The Dallas Cowboys and quarterback Dak Prescott remain in a stalemate in long-term contract talks, to the point it's possible they'll fail to reach a deal by the July deadline.
"There's been a bit a lull in negotiations with the Cowboys, so both sides continue to talk this up," ESPN's Jeremy Fowler said Sunday on SportsCenter. "But I'm told they should be ready for anything, including the possibility of pressing up against that July 15 deadline for the franchise tag. There's a few obstacles in play, including number of years. The Cowboys like to go longer term—five, six, seven years on their deals. Prescott wants more flexibility on that, and so it's been steady, but it's been very slow on that front."
If the Cowboys and Prescott do not reach a long-term contract by July 15, he will have to play the 2020 season on the franchise tag. The two sides have been negotiating a long-term deal for more than a year, with the slow-play of the process having some call into question Prescott's status as the face of the franchise.
Cowboys Executive Vice President Stephen Jones told Pro Football Talk:
"I know at the end of the day everybody is out there [saying], 'How have you not paid Dak?' At the same time, Dak has to, we've tried to pay him, and he has to accept what we want to pay him. But the deal has to be right for Dak. It has to be right for us.
"The salary cap makes this a zero-sum game for owners. This is not something where Jerry and myself are trying to save money so the Cowboys can make more money for the Jones family. We're just trying to do our very best, working with Mike [McCarthy], working with Will McClay to really divide up the pie the best way possible to win a Super Bowl.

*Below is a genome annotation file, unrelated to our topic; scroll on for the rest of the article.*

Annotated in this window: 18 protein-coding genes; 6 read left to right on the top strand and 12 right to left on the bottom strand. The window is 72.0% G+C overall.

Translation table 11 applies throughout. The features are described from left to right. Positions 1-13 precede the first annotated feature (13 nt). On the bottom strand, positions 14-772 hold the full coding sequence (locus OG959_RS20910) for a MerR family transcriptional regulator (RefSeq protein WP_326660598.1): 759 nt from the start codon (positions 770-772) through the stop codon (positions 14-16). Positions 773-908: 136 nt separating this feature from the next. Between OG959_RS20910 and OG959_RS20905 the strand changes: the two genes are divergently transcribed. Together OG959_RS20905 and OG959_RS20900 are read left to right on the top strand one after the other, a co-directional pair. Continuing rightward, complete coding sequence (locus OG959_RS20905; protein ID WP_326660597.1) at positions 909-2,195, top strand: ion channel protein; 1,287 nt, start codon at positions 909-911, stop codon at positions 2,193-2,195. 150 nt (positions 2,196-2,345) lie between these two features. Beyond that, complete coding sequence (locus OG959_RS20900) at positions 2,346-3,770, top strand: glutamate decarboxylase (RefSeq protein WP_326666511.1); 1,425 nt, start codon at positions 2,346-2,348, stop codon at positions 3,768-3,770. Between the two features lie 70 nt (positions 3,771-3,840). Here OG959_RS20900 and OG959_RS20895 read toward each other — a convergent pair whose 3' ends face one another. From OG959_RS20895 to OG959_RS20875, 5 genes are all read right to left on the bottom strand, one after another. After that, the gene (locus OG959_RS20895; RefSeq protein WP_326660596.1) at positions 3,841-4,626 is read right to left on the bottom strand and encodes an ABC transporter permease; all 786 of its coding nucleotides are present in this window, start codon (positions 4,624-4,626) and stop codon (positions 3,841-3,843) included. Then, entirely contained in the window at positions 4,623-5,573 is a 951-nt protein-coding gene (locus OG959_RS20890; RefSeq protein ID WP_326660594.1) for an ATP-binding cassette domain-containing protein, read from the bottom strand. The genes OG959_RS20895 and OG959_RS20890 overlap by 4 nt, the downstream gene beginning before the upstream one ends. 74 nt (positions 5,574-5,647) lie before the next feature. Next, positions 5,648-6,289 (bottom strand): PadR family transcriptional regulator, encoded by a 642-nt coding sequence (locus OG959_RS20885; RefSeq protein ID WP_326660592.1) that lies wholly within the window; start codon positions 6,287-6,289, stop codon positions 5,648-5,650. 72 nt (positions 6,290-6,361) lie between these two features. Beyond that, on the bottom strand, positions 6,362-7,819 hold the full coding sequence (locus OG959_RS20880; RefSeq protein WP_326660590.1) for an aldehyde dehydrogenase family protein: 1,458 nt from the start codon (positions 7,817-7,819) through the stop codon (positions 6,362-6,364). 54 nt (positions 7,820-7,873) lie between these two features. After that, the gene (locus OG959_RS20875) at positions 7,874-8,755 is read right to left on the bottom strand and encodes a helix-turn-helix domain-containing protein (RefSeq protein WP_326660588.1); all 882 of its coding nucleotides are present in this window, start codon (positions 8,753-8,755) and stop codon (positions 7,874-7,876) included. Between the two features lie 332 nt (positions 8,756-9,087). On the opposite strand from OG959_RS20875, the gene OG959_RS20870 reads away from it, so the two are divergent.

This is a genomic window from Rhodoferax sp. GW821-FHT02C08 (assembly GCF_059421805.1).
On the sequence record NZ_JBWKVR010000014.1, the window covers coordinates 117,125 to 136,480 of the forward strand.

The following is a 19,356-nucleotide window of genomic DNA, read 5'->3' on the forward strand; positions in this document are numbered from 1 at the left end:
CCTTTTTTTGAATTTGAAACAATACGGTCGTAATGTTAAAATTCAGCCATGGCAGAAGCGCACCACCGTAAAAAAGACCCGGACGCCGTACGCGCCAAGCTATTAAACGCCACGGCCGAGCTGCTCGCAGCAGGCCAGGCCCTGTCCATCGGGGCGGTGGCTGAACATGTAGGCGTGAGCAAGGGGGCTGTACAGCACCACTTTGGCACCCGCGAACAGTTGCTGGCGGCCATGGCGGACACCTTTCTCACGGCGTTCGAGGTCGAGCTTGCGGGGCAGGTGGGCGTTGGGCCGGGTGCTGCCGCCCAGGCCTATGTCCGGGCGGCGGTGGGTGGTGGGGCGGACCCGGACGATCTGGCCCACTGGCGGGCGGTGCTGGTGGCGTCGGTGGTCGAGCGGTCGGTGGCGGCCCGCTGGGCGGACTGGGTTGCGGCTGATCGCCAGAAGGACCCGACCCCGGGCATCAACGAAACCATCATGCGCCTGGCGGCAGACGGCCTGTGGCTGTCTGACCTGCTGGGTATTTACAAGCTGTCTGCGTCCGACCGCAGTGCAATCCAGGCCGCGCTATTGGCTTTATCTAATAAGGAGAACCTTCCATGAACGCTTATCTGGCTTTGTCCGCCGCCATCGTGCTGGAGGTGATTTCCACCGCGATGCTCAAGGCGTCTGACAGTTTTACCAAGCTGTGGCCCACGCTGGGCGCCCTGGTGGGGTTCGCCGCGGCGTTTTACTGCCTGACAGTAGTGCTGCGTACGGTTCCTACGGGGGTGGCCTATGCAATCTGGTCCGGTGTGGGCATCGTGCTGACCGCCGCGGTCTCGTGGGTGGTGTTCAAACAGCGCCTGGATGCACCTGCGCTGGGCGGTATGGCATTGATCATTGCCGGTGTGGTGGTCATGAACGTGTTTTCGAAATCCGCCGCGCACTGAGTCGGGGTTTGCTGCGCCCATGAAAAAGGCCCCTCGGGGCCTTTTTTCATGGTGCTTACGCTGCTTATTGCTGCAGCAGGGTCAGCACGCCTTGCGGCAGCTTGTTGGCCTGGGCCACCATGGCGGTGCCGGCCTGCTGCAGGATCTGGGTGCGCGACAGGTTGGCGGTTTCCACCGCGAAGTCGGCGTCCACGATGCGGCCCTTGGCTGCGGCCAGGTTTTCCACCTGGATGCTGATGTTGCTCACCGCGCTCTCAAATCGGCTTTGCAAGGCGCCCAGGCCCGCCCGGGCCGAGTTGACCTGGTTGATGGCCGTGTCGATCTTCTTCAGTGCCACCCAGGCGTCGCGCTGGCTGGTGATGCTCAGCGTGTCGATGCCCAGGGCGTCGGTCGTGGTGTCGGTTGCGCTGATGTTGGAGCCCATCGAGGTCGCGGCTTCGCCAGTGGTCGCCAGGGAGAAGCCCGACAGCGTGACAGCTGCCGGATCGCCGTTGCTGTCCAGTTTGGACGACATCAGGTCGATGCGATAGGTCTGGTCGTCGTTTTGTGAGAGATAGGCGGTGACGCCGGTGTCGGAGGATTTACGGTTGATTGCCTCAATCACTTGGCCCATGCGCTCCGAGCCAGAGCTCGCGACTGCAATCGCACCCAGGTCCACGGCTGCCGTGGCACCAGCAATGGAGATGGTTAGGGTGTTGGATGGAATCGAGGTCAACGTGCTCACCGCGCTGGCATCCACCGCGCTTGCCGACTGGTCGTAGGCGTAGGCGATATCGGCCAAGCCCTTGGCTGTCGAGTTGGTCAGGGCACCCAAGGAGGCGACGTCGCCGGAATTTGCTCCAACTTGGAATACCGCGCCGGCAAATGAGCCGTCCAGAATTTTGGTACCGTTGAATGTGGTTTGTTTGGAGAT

"There's all sorts of analytics out there that show if your quarterback takes up too big a percentage of your salary cap that it decreases your chances to win. We're just trying to figure out the right fit."
The quote from Jones is odd on several levels. First, the evidence shows there is no real correlation between on-field success and what a quarterback makes. The margin for error elsewhere may be smaller, but that's the case for all positions—not just quarterback.
Making the statement stranger is that the Cowboys paid Ezekiel Elliott, who plays a position where stars are regularly found in the bargain bin. Elliott's $90 million contract was nearly $40 million more than any other back in the NFL until Christian McCaffrey signed his new $64 million extension. If the Cowboys were going to play the tag game with any of their stars, it would have made more sense for it to have been with Elliott than with Prescott.
Instead, they may be setting themselves up for a Kirk Cousins-Washington redux.